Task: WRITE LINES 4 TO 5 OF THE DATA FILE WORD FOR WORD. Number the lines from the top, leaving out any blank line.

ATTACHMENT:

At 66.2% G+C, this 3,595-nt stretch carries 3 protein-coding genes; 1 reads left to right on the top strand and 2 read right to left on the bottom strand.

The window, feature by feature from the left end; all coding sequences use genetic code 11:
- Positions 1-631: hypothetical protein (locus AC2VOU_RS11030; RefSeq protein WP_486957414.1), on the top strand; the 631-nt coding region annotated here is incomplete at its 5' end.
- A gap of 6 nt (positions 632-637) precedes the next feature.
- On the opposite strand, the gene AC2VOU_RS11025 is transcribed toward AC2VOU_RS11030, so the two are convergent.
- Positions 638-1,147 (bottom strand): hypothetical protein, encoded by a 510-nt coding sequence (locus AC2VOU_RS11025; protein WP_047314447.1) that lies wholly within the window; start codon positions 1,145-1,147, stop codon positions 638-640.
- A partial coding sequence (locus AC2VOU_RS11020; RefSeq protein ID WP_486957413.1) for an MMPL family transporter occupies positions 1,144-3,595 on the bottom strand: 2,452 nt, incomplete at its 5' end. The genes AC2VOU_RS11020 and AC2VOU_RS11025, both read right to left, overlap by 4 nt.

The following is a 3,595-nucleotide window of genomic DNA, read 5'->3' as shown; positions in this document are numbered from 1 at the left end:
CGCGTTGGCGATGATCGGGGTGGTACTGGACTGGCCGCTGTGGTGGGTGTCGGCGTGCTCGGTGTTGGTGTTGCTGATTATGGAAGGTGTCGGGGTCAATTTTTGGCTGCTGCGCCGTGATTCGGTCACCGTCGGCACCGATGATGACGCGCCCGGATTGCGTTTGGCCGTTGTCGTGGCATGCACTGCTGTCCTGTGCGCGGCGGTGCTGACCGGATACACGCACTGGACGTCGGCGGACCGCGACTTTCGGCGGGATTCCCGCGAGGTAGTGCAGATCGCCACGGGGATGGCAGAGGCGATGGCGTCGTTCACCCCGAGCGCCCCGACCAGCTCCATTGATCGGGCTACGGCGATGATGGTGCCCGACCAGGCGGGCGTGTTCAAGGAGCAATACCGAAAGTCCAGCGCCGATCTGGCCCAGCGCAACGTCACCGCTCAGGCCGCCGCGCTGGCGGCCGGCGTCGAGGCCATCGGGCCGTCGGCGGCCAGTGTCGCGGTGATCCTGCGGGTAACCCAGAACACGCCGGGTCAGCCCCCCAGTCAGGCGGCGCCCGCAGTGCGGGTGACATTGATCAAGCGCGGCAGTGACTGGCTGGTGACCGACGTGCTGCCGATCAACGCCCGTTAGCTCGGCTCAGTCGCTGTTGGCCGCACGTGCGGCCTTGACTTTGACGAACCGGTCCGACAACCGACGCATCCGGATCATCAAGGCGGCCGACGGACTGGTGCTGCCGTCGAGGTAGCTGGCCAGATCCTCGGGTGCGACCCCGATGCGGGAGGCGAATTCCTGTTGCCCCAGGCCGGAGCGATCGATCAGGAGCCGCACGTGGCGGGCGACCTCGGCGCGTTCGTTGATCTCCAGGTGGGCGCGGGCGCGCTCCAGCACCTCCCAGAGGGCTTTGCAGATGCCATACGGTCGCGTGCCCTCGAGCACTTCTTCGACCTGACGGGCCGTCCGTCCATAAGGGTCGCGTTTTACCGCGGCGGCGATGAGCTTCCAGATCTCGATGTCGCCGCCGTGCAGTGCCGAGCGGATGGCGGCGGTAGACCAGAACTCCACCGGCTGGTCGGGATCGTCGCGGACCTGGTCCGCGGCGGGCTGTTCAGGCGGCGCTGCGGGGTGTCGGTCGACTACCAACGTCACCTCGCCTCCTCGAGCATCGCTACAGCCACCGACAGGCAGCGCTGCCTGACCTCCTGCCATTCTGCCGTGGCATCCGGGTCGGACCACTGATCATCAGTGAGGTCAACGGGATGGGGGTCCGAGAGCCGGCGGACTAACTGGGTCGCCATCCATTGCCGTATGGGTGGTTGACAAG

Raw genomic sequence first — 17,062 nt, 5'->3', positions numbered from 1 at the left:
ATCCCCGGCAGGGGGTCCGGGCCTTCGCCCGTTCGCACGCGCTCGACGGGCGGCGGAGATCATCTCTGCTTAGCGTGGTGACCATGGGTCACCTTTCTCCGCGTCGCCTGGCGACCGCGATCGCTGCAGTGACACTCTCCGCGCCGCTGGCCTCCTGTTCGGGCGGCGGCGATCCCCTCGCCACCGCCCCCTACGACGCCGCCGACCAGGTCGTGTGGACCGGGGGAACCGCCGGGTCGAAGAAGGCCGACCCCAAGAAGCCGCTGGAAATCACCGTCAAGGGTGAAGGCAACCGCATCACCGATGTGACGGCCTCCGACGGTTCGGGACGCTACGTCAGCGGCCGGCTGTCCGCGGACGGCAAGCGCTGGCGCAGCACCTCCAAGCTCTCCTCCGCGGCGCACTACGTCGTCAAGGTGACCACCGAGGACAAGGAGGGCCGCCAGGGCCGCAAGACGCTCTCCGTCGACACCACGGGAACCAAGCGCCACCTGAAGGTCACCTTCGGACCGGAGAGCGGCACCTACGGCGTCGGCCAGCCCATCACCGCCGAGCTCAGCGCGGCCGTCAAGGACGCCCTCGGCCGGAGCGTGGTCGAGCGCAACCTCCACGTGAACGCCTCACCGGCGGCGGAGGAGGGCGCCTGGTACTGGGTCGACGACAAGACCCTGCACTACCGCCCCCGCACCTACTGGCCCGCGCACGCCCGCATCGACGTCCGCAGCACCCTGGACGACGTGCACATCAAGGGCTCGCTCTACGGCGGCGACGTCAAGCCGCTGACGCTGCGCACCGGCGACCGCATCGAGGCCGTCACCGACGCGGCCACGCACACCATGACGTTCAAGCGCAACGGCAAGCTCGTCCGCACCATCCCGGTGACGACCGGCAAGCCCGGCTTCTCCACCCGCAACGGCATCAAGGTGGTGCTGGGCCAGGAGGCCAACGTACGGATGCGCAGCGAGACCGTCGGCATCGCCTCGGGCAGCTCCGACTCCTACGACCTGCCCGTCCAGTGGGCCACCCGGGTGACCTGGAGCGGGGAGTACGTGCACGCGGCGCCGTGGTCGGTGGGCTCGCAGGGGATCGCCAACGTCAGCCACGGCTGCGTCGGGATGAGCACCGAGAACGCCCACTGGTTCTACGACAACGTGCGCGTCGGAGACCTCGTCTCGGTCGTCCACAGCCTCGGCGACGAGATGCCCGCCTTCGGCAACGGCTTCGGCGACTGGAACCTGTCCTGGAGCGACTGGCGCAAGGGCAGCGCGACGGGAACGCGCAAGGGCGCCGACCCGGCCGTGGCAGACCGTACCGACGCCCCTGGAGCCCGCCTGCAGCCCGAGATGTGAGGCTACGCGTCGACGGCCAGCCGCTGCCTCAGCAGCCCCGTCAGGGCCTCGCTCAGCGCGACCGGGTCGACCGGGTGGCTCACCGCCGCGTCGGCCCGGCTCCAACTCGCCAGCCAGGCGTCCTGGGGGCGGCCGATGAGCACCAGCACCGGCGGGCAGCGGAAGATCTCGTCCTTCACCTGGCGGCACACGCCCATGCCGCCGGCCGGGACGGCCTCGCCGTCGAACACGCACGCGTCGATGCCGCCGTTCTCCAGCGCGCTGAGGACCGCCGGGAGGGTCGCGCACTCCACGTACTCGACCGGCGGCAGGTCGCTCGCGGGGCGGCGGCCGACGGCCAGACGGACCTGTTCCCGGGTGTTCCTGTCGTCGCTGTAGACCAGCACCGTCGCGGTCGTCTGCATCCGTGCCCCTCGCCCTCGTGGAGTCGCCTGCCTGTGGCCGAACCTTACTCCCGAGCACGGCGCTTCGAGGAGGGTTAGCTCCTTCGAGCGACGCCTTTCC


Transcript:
- A gap of 6 nt (positions 632-637) precedes the next feature.
- On the opposite strand, the gene AC2VOU_RS11025 is transcribed toward AC2VOU_RS11030, so the two are convergent.